This speech was given by Guy Willoughby in November 2004 at the Nairobi Conference, to mark the 5 year point after the Ottawa Landmine Ban Treaty was signed.
It is over 16 years since I set up The HALO Trust in Afghanistan, and globally we now have more than 6,000 deminers – clearing more mines, more hectares and using more equipment than any other demining agency. Perhaps this is why I have been invited to speak on behalf of “The NGO Perspective” – a group of mine clearance NGOs. This month the international community and many mine affected countries are reviewing the 10 year mine clearance programmes launched through the Ottawa Treaty to eradicate landmines – to create the first mine free states by 2009. But I should not be here at Nairobi; in fact none of us should be here at all. HALO believes that by now we should all have finished mine clearance, or at least cleared the vast majority of mines that people and livestock may tread on.
But have we finished? NO. And will you fulfill your 10-year obligations? In most mine affected countries – probably not. It is thoroughly depressing that HALO will probably reach its 21st birthday in five years' time and still be clearing large numbers of mines along with our NGO Perspective partners and other actors. It will not be a birthday to celebrate, more a recognition that some thing, some plan, somehow has gone terribly wrong and has resulted in the deaths and maiming of tens of thousands of mine victims out in the communities, who had been waiting for many years for the clearance teams to arrive and clear their fields and homesteads.
Were these communities living in false hope? Yes – they were. And in 1945 did Europeans in Narvik, Naples, Normandy and Nijmegen live in false hope that the landmines in their fields would be cleared? We have been researching history and talking to engineers, and we can tell you that the answer is NO – because they were cleared – millions and millions of landmines were cleared and they were cleared by 1950. One example, the Director of Handicap International France was recently in Kosovo and accompanied Raymond Aubrac, a well known resistance figure during World War II. In 1945, Aubrac was tasked by General de Gaulle with the clearance of French soil under a civilian ministry, to allow the quick resumption of desperately needed civilian activities. Despite a lack of understanding of the problem and despite the scarce technical resources available, the bulk of this immense task was actually completed within just a few years. In Kosovo Raymond Aubrac met Endrit, a young boy of 8 who lost his right leg in March 2004 less than 50 metres from his home.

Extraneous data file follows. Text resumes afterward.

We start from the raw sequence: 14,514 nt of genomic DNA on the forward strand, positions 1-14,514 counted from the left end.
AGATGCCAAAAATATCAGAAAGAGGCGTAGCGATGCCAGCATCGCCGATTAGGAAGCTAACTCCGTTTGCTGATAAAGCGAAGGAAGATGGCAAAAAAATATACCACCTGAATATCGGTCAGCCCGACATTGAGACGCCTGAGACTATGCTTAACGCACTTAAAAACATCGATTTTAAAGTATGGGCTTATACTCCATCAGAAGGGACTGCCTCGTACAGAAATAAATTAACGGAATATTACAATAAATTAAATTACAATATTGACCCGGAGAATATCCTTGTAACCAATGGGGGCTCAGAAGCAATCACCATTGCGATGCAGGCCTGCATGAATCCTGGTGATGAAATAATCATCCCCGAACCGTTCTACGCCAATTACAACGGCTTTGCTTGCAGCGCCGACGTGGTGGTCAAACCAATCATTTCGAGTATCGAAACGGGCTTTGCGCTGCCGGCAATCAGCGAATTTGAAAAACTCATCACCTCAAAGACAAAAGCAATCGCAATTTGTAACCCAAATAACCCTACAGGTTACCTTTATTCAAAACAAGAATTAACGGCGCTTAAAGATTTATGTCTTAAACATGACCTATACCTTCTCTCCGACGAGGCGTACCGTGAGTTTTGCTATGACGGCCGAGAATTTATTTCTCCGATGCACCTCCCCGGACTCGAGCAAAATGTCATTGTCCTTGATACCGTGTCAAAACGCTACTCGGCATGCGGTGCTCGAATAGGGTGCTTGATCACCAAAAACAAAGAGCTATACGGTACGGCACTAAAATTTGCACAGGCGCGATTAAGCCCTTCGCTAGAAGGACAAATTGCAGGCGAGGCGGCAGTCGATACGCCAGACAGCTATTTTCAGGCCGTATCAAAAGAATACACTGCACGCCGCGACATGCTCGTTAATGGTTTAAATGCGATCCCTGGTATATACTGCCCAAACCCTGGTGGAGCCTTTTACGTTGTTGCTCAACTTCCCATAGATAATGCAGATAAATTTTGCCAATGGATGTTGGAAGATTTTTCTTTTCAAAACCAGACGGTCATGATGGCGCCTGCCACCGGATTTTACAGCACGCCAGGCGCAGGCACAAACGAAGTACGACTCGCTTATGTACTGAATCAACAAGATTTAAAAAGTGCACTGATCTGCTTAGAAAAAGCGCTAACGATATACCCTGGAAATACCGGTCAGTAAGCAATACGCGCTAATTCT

Commenting on this appalling accident, Aubrac made an astonishing reflection:
Perhaps the clearance of France was in fact so quickly implemented that the population didn’t have to endure the permanence of a threat like this one. If it had been more lasting and painful, my fellow citizens would better remember their ordeal and subsequently their support for mine clearance projects would be more forthcoming today.